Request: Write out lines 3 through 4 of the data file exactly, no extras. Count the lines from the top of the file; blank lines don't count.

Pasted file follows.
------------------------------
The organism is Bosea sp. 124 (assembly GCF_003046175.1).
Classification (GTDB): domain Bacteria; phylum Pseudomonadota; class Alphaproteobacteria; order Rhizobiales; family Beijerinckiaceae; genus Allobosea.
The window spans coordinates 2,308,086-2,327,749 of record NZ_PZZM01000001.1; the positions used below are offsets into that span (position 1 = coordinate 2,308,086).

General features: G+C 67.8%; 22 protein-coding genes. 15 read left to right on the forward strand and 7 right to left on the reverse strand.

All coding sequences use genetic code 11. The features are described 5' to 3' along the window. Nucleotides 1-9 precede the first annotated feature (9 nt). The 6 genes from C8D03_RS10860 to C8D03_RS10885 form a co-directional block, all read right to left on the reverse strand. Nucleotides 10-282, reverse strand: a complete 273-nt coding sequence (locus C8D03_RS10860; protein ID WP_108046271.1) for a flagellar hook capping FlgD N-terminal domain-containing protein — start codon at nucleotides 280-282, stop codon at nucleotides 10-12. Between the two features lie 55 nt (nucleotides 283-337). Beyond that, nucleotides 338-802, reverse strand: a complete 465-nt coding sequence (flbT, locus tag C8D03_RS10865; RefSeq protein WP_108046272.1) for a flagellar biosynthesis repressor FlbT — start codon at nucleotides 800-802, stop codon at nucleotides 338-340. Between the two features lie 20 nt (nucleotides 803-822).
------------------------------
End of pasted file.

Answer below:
The window spans coordinates 2,308,086-2,327,749 of record NZ_PZZM01000001.1; the positions used below are offsets into that span (position 1 = coordinate 2,308,086).

General features: G+C 67.8%; 22 protein-coding genes. 15 read left to right on the forward strand and 7 right to left on the reverse strand.